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Table of contents
THE CONQUEST OF THE VENEREAL DISEASES-8.1
THE CONQUEST OF THE VENEREAL DISEASES-8.2
THE CONQUEST OF THE VENEREAL DISEASES-8.3
THE CONQUEST OF THE VENEREAL DISEASES-8.4
THE CONQUEST OF THE VENEREAL DISEASES-8.5
THE CONQUEST OF THE VENEREAL DISEASES-8.6
FOOTNOTES
SEXUAL MORALITY-9.1
SEXUAL MORALITY-9.2
SEXUAL MORALITY-9.3
SEXUAL MORALITY-9.4
SEXUAL MORALITY-9.5
SEXUAL MORALITY-9.6
SEXUAL MORALITY-9.7
SEXUAL MORALITY-9.8
SEXUAL MORALITY-9.9
MARRIAGE-10.1
MARRIAGE-10.2
MARRIAGE-10.3
MARRIAGE-10.4
MARRIAGE-10.5
MARRIAGE-10.6
MARRIAGE-10.7
MARRIAGE-10.8
MARRIAGE-10.9
MARRIAGE-10.10
MARRIAGE-10.11
MARRIAGE-10.12
FOOTNOTES
THE ART OF LOVE-11.1
THE ART OF LOVE-11.2
THE ART OF LOVE-11.3
THE ART OF LOVE-11.4
THE ART OF LOVE-11.5
THE ART OF LOVE-11.6
THE ART OF LOVE-11.7
THE ART OF LOVE-11.8
THE ART OF LOVE-11.9
THE ART OF LOVE-11.10
THE ART OF LOVE-11.11
FOOTNOTES
THE SCIENCE OF PROCREATION-12.1
THE SCIENCE OF PROCREATION-12.2
THE SCIENCE OF PROCREATION-12.3
THE SCIENCE OF PROCREATION-12.4
THE SCIENCE OF PROCREATION-12.5
THE SCIENCE OF PROCREATION-12.6
THE SCIENCE OF PROCREATION-12.7
THE SCIENCE OF PROCREATION-12.8
THE SCIENCE OF PROCREATION-12.9
FOOTNOTES
INDEX OF AUTHORS

 

 

The image of the musical instrument constantly recurs to those 

who write of the art of love. Balzac's comparison of the 

unskilful husband to the orang-utan attempting to play the violin 

has already been quoted. Dr. Jules Guyot, in his serious and 

admirable little book, _Breviaire de l'Amour Experimental_, falls 

on to the same comparison: "There are an immense number of 

ignorant, selfish, and brutal men who give themselves no trouble 

to study the instrument which God has confided to them, and do 

not so much as suspect that it is necessary to study it in order 

to draw out its slightest chords.... Every direct contact, even 

with the clitoris, every attempt at coitus [when the feminine 

organism is not aroused], exercises a painful sensation, an 

instinctive repulsion, a feeling of disgust and aversion. Any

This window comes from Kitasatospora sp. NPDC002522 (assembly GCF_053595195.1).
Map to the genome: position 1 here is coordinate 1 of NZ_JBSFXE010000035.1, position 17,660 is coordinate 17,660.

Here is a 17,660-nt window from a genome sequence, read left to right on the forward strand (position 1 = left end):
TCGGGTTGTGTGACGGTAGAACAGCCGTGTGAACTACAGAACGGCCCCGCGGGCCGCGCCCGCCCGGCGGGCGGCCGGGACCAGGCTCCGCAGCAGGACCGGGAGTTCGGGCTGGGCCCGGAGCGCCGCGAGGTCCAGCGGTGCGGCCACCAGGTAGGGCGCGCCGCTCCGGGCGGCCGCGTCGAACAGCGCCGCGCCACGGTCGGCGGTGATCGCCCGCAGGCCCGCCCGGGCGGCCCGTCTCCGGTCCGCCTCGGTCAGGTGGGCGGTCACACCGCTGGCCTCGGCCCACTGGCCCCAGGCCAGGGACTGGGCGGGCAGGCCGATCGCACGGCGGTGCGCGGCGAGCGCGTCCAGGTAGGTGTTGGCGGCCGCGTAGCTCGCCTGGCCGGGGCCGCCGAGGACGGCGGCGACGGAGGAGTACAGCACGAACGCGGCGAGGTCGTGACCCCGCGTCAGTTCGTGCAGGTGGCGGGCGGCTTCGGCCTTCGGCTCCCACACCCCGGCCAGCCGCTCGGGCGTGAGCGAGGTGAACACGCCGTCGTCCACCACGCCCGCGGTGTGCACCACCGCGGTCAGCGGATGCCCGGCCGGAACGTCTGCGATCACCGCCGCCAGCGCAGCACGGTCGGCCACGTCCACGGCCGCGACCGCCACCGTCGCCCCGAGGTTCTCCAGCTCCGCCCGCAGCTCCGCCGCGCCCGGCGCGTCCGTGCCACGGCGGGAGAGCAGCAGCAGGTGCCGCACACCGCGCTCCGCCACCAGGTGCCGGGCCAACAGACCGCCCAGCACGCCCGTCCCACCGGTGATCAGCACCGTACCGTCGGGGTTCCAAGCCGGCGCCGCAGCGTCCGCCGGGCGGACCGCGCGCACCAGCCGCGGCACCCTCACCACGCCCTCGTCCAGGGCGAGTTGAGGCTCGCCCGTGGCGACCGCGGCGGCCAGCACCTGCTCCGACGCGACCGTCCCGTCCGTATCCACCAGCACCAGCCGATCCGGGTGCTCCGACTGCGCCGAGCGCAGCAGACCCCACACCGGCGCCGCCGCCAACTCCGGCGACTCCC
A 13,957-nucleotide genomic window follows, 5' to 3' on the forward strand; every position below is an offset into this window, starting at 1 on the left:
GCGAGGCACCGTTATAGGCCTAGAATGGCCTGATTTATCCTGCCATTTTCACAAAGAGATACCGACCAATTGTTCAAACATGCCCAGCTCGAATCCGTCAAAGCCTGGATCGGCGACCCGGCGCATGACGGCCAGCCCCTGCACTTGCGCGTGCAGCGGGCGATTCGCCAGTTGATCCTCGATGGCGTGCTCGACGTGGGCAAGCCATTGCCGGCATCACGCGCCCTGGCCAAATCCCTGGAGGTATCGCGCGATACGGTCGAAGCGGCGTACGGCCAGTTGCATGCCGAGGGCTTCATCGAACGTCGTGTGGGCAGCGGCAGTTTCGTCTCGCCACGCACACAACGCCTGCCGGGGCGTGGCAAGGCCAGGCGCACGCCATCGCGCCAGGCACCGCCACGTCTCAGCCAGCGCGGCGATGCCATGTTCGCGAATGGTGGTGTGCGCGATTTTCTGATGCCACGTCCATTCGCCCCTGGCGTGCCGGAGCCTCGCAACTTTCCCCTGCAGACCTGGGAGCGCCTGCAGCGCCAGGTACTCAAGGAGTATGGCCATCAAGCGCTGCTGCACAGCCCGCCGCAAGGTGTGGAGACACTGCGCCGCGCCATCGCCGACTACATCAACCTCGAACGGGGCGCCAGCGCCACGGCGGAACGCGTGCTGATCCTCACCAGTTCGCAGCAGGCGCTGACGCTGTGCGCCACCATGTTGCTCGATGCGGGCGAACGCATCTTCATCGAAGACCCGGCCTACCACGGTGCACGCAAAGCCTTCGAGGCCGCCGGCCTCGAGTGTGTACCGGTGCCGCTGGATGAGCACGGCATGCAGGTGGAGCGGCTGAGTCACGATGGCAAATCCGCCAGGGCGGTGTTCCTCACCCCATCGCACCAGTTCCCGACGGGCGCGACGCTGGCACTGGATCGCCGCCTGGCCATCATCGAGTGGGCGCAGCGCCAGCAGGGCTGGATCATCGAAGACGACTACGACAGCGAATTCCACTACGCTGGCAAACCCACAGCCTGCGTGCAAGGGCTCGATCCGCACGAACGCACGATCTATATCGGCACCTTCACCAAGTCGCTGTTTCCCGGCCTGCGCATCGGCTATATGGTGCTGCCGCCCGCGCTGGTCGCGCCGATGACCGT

man, any husband, who is ignorant of this fact, is ridiculous and 

contemptible. Any man, any husband, who, knowing it, dares to 

disregard it, has committed an outrage.... In the final 

combination of man and woman, the positive element, the husband, 

has the initiative and the responsibility for the conjugal life. 

He is the minstrel who will produce harmony or cacophony by his 

hand and his bow. The wife, from this point of view, is really 

the many-stringed instrument who will give out harmonious or 

discordant sounds, according as she is well or ill handled" 

(Guyot, _Breviaire_, pp. 99, 115, 138). 

 

That such love corresponds to the woman's need there cannot be 

any doubt. All developed women desire to be loved, says Ellen 

Key, not "en male" but "en artiste" (_Liebe und Ehe_, p. 92). 

"Only a man of whom she feels that he has also the artist's joy 

in her, and who shows this joy through his timid and delicate 

touch on her soul as on her body, can keep the woman of to-day. 

She will only belong to a man who continues to long for her even 

when he holds her locked in his arms. And when such a woman 

breaks out: 'You want me, but you cannot caress me, you cannot 

tell what I want,' then that man is judged." Love is indeed, as 

Remy de Gourmont remarks, a delicate art, for which, as for 

painting or music, only some are apt. 

 

It must not be supposed that the demand on the lover and husband to 

approach a woman in the same spirit, with the same consideration and 

skilful touch, as a musician takes up his instrument is merely a demand 

made by modern women who are probably neurotic or hysterical. No reader of 

these _Studies_ who has followed the discussions of courtship and of 

sexual selection in previous volumes can fail to realize that--although we 

have sought to befool ourselves by giving an illegitimate connotation to 

the word "brutal"--consideration and respect for the female is all but 

universal in the sexual relationships of the animals below man; it is only 

at the furthest remove from the "brutes," among civilized men, that sexual 

"brutality" is at all common, and even there it is chiefly the result of 

ignorance. If we go as low as the insects, who have been disciplined by 

no family life, and are generally counted as careless and wanton, we may 

sometimes find this attitude towards the female fully developed, and the 

extreme consideration of the male for the female whom yet he holds firmly 

beneath him, the tender preliminaries, the extremely gradual approach to 

the supreme sexual act, may well furnish an admirable lesson. 

 

This greater difficulty and delay on the part of women in responding to 

the erotic excitation of courtship is really very fundamental and--as has 


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